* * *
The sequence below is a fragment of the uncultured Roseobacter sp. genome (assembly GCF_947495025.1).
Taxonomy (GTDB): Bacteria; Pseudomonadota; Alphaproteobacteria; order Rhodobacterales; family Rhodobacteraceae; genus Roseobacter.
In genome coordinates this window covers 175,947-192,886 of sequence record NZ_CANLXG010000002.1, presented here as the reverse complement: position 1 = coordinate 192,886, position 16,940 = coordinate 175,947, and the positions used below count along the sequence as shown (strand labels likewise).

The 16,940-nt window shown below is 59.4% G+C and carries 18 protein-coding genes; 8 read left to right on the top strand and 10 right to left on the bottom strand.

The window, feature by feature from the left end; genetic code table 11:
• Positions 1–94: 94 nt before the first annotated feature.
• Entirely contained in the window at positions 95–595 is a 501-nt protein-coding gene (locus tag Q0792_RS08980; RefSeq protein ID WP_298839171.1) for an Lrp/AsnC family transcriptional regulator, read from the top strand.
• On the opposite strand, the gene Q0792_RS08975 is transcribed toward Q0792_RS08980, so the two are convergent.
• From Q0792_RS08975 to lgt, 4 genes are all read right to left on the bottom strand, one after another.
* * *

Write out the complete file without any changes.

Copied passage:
The sequence below is a fragment of the uncultured Roseobacter sp. genome (assembly GCF_947495025.1).
Taxonomy (GTDB): Bacteria; Pseudomonadota; Alphaproteobacteria; order Rhodobacterales; family Rhodobacteraceae; genus Roseobacter.
In genome coordinates this window covers 175,947-192,886 of sequence record NZ_CANLXG010000002.1, presented here as the reverse complement: position 1 = coordinate 192,886, position 16,940 = coordinate 175,947, and the positions used below count along the sequence as shown (strand labels likewise).

The 16,940-nt window shown below is 59.4% G+C and carries 18 protein-coding genes; 8 read left to right on the top strand and 10 right to left on the bottom strand.

The window, feature by feature from the left end; genetic code table 11:
• Positions 1–94: 94 nt before the first annotated feature.
• Entirely contained in the window at positions 95–595 is a 501-nt protein-coding gene (locus tag Q0792_RS08980; RefSeq protein ID WP_298839171.1) for an Lrp/AsnC family transcriptional regulator, read from the top strand.
• On the opposite strand, the gene Q0792_RS08975 is transcribed toward Q0792_RS08980, so the two are convergent.
• From Q0792_RS08975 to lgt, 4 genes are all read right to left on the bottom strand, one after another.